“Mens sana in corpore sano” – Juvenalis
What is the difference between body and mind? Are these connected and what interaction do they have with each other? This issue has been the subject of many books and can raise many interesting questions. For example; if we possess a spirit, where in the body can we find it? Or is the mind stronger than the body?
The separation of mind and body has been around for a long time, starting with the classical philosophers, but it was Descartes who gave the separation of mind and body a big push (Dreher, 2003). However, in recent decades we have come to realize that our bodies and minds are not only closely linked, but in reality are inseparable from one another, with changes in one able to directly affect the other. Because of this perception, new fields of study have emerged. Consider psychosomatics and psychophysiology. Both studies are at the intersection of body and mind.
Having gotten the answer to the question of whether the body and mind are connected, we run into another problem, namely, is the mind or the body stronger? In other words, who is wearing the pants? For example, does someone have a chemical imbalance that causes them to become depressed and have depressive thoughts, or do their depressive thoughts somehow cause a chemical imbalance? Does someone get stressed by physical pain or does someone get pain from stress? On the other hand, a well-functioning mind can help maintain a healthy body and vice versa.
Healthy signals from the body are received in the brain so that the brain does not have to worry, for example, in case of pain. This allows the brain to relax, devoting its attention and resources to efficiently engage in other activities (Barral, 2007). Conversely, we also know how negative emotional states such as anger or depression can affect our bodies and functioning being eating, sleeping or exercising. Based on the interaction between mind and body and the possible negative effects on each other, we can also assume that positive interactions can help maintain both mental and physical health (van der Kolk, 2015).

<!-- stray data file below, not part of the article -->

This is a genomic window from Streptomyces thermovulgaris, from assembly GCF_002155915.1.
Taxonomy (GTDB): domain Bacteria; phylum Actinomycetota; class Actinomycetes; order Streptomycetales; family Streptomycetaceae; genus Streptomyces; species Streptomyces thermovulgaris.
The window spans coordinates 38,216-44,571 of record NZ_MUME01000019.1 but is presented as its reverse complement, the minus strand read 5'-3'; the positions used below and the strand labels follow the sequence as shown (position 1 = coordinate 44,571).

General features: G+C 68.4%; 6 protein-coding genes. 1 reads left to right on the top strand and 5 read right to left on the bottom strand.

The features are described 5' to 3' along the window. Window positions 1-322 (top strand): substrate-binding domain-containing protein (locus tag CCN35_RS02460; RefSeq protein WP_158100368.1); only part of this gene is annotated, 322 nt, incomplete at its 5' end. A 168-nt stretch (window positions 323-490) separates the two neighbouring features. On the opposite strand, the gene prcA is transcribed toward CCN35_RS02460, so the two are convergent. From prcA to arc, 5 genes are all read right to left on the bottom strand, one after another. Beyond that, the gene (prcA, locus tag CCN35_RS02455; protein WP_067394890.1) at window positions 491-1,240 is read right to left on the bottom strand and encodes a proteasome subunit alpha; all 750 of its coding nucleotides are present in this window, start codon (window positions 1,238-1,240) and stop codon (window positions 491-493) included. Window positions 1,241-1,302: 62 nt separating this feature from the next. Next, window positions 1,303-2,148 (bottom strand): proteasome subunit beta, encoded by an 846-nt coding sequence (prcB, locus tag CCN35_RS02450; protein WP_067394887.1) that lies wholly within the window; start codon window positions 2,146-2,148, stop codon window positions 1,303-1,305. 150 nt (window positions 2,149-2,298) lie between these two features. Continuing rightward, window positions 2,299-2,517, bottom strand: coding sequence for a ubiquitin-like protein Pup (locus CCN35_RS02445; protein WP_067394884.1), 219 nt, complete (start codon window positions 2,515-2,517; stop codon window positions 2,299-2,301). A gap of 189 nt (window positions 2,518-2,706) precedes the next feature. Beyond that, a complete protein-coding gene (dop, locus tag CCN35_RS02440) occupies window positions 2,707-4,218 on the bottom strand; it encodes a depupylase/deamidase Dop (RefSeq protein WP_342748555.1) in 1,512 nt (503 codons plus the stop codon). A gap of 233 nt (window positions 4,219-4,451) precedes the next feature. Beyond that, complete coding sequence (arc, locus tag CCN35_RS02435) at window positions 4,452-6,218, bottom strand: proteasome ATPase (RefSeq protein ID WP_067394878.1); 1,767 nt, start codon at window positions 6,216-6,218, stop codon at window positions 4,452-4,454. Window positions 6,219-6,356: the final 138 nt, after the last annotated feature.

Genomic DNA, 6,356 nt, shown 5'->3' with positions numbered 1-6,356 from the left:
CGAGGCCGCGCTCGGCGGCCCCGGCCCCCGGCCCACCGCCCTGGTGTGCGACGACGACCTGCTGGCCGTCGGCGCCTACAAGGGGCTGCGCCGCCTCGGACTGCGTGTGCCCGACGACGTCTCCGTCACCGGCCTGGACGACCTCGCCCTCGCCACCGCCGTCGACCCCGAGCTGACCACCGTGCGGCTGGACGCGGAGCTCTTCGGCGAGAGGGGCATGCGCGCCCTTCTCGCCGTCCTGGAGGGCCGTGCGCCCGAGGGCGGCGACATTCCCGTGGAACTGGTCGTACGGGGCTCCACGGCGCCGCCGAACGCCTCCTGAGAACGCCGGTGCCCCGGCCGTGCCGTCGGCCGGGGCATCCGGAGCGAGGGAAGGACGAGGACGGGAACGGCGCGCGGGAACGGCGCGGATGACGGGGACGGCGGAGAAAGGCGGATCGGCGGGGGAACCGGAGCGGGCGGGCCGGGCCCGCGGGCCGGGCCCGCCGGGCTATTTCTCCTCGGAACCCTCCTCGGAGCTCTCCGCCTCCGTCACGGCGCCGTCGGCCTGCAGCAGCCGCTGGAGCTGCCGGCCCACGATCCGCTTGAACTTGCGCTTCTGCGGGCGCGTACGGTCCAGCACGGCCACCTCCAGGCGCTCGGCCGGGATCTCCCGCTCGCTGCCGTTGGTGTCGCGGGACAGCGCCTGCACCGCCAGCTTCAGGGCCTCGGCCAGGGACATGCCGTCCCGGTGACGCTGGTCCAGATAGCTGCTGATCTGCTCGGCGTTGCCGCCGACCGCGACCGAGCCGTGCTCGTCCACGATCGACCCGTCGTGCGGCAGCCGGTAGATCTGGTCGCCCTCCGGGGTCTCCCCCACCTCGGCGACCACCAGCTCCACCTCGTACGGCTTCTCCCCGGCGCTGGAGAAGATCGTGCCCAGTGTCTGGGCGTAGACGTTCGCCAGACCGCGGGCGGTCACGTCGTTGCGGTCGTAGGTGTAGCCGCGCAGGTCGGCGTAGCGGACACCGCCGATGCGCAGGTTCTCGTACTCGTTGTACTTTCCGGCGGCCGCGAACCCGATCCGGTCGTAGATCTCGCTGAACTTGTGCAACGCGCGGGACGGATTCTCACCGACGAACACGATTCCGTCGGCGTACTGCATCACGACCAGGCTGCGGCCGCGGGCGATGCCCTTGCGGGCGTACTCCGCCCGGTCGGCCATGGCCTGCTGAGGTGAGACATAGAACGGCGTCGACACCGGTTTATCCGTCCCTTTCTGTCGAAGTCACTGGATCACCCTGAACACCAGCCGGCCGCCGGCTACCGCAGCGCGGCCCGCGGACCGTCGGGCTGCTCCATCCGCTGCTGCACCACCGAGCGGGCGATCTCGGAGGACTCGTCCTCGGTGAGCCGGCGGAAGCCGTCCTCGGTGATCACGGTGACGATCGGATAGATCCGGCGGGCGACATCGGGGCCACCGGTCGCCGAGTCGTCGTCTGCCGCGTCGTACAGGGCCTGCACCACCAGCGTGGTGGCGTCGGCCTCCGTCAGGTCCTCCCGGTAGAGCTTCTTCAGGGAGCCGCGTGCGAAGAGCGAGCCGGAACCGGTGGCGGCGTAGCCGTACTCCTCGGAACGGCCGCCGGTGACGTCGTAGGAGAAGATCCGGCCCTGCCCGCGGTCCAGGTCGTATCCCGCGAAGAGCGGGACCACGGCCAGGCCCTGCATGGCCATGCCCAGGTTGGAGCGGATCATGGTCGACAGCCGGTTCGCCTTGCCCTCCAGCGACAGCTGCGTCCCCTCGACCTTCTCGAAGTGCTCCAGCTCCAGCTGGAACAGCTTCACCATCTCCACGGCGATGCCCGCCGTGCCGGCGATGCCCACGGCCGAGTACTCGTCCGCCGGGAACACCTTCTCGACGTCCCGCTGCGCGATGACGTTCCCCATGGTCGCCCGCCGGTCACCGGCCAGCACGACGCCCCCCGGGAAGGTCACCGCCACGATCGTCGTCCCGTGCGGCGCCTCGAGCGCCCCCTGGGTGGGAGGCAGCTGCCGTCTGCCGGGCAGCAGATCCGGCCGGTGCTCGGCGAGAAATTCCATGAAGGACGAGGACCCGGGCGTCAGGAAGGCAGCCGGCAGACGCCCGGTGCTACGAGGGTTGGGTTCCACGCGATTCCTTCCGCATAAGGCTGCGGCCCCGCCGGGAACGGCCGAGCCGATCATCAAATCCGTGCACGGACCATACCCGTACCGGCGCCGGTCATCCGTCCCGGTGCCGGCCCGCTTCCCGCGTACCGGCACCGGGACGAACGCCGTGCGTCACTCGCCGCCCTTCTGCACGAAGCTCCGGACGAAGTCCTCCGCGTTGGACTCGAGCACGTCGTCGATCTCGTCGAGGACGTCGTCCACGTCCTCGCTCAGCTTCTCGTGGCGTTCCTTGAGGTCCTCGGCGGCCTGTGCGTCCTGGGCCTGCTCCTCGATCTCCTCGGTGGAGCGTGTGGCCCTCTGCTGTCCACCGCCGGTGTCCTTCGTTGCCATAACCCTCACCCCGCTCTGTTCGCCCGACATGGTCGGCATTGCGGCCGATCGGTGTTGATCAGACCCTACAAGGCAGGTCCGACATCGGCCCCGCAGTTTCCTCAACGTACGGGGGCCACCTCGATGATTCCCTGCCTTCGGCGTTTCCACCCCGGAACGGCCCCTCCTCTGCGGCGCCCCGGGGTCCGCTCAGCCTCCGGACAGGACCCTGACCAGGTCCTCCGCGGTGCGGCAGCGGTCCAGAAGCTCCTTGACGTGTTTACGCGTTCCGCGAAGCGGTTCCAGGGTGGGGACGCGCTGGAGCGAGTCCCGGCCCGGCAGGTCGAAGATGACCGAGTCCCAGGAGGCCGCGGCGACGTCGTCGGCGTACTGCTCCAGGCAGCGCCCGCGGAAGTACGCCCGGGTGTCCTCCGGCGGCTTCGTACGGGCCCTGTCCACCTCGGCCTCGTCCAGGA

A positive belief system can help heal physical problems or speed recovery. We are well aware of the placebo effect where a fake medication can still have a positive effect on the body’s function via the brain (Harrington, 2009; Marchant, 2016). And conversely, we experience that a healthy, well-functioning body has a positive effect on memory, attention, or mood. Good nutrition and optimal exercise are not only good for the body, but also for the brain and mind. Exercise as medicine or therapy is not only effective for maintaining a healthy body, but also works against anxiety or depression.
As you can see, we can go very deep into this matter. In a practical sense, for us it means simply taking good care of our bodies and minds in everyday life, and here again nature can be a great teacher and nurturer in this!
- Barral, J.-P. (2007). Understanding the Messages of Your Body: How to Interpret Physical and Emotional Signals to Achieve Optimal Health. Berkeley: North Atlantic Books.
- Dreher, H. (2003). Mind-body unity a new vision for mind-body science and medicine. Baltimore: Johns Hopkins University Press.
- Harrington, A. (2009). The Cure Within: A History of Mind-Body Medicine. New York City: W. W. Norton & Company.
- Marchant, J. (2016). Cure: A Journey into the Science of Mind Over Body. Edinburgh: Canongate Book.
- van der Kolk, B. (2015). The Body Keeps the Score: Brain, Mind, and Body in the Healing of Trauma. London: Penguin Books.